Charlie Waller Partnerships
Examples of our partnership work with colleges and universities
Boston College puts the focus firmly on mental health
Boston College in Lincolnshire got in touch with CWMT in Summer 2018, seeking help to equip staff to support the wellbeing of students. Whilst the College already has an excellent Learners Support Service, including counselling and a support network, they felt they could do more to boost student wellbeing.
A partnership was set up with CWMT and the first step was for our trainer Rachel Welch to deliver wellbeing training to staff. This began with a questionnaire for staff which benchmarked their mental health and was followed by sessions designed to help staff support students with a range of issues including anxiety and depression.
Building student resilience
Spurred on by the success of the training, the College decided the next step was to focus on building student resilience. Rachel developed and delivered training sessions specifically for tutors who then developed their own mental health programmes and cascaded them to learners, including A-level students, apprenticeship students and vocational learners.
Julie Hebdige, Quality Improvement Manager at Boston College has been leading on the mental health initiative. She said: “We have a very strong Learners Service Team in place, but felt we wanted to do more to prevent learners who need specialist services. Staff told us they wanted to increase their confidence in dealing with wellbeing issues and know how to signpost. We also felt that building resilience was key to this.”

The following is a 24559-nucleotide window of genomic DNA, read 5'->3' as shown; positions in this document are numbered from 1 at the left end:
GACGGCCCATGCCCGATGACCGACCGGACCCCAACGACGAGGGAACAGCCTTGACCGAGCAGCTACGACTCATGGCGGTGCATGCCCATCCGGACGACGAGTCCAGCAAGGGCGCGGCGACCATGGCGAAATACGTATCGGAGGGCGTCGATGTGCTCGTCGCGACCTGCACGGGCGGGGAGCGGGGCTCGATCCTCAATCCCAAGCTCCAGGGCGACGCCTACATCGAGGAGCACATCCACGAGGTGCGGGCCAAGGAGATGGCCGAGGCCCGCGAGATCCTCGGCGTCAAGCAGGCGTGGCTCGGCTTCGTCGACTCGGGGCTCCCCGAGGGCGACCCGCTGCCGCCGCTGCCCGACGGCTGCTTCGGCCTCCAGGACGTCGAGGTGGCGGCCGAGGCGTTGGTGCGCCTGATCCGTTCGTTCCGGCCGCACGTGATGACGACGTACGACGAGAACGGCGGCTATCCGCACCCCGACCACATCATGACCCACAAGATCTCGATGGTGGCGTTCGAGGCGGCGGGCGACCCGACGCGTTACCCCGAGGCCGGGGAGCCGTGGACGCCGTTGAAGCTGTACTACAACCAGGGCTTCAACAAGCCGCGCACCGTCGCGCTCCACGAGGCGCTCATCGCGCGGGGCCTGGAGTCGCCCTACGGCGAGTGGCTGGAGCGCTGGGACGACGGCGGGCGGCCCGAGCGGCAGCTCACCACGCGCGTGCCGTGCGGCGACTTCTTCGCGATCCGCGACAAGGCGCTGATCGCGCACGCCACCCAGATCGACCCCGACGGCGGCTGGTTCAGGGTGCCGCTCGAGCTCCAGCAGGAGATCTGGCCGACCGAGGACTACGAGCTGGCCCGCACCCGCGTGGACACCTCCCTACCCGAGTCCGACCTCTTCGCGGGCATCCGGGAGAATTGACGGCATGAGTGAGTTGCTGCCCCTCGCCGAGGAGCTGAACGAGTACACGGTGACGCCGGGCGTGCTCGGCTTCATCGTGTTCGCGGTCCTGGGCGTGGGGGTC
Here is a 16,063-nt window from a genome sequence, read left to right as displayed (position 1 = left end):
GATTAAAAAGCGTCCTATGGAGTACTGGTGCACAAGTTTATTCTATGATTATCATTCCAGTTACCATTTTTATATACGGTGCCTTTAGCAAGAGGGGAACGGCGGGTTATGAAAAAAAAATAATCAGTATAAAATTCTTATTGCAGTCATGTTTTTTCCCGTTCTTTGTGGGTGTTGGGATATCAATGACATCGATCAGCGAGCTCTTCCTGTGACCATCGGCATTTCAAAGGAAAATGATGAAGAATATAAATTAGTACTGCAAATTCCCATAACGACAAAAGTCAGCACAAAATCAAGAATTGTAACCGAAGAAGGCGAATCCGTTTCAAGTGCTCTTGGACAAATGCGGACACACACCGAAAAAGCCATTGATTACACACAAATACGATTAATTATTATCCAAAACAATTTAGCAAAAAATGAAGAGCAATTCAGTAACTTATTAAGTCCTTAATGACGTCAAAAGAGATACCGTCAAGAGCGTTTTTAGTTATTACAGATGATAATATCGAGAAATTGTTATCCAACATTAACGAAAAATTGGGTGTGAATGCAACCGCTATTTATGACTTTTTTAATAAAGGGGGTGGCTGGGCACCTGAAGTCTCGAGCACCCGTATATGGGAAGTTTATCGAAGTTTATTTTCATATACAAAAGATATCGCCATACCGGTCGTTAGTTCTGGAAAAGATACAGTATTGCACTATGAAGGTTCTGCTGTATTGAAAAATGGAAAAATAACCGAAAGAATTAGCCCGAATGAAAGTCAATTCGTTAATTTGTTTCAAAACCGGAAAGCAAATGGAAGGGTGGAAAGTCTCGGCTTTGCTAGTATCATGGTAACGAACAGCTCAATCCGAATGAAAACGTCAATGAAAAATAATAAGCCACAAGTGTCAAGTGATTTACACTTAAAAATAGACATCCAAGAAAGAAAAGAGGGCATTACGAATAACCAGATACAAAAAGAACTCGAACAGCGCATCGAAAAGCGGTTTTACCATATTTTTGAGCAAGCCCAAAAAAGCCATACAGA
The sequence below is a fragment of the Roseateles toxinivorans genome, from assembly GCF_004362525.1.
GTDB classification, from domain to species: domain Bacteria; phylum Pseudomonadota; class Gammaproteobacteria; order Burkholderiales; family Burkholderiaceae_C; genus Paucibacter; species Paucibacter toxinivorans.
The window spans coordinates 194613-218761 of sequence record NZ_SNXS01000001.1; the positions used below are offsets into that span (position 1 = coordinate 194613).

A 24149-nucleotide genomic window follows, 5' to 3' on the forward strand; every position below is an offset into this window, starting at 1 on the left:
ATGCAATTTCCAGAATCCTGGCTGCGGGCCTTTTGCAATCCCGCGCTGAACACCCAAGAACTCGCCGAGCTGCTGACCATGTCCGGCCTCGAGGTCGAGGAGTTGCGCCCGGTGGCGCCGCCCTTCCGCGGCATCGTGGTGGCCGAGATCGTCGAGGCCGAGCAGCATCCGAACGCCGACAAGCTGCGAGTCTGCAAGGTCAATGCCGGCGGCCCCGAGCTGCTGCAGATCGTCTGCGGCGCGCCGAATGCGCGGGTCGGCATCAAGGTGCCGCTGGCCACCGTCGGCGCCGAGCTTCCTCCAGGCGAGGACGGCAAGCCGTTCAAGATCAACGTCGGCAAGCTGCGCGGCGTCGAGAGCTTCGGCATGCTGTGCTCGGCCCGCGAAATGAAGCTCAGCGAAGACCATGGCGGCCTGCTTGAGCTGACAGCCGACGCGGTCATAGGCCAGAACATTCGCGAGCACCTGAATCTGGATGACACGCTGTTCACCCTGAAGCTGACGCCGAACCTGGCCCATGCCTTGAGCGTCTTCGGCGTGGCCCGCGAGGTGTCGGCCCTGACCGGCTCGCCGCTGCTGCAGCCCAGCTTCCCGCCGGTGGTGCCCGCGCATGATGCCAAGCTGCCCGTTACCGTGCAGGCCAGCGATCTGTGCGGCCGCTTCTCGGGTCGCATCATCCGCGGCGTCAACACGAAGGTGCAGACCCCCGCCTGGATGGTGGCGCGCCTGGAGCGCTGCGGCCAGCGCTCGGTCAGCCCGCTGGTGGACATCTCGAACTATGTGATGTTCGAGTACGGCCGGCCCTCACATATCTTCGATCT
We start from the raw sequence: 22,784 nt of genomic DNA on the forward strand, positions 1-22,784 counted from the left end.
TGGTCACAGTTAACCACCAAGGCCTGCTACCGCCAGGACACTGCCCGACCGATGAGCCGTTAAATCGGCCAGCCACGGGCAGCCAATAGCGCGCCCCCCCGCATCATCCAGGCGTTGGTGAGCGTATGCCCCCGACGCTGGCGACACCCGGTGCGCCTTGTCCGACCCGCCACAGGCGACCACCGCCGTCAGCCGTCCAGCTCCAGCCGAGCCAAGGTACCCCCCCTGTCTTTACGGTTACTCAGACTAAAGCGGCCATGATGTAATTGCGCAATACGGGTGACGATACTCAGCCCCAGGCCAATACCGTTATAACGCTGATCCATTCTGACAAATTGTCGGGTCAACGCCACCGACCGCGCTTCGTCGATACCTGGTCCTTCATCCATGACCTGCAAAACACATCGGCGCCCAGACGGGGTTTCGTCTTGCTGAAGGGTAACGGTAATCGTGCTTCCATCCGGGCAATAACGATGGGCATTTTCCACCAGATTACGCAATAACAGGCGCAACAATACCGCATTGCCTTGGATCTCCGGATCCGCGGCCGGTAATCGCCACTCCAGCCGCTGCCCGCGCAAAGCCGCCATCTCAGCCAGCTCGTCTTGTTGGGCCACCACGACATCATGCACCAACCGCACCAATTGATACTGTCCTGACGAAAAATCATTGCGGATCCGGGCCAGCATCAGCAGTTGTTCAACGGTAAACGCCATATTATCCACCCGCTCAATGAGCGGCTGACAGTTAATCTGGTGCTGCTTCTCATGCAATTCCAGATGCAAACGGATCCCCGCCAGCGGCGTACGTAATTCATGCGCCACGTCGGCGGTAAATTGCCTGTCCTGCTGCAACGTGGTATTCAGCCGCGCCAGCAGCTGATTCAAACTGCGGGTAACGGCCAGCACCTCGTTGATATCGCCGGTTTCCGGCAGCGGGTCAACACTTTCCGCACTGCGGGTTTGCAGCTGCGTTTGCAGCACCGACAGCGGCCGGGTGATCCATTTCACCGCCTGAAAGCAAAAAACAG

The training was very well received by students. A group of plumbing students made their own video on how to support good mental health; childcare students set up a breakfast club to enjoy a more relaxed start to the day; and animal care learners brought pets in to college to help A-level students de-stress before mock exams. Computing students decided to design a wellbeing website and as a result of their work the college has commissioned a small group of them to work together and actually produce a microsite for the college: http://www.mentalhealth.computingboston.org/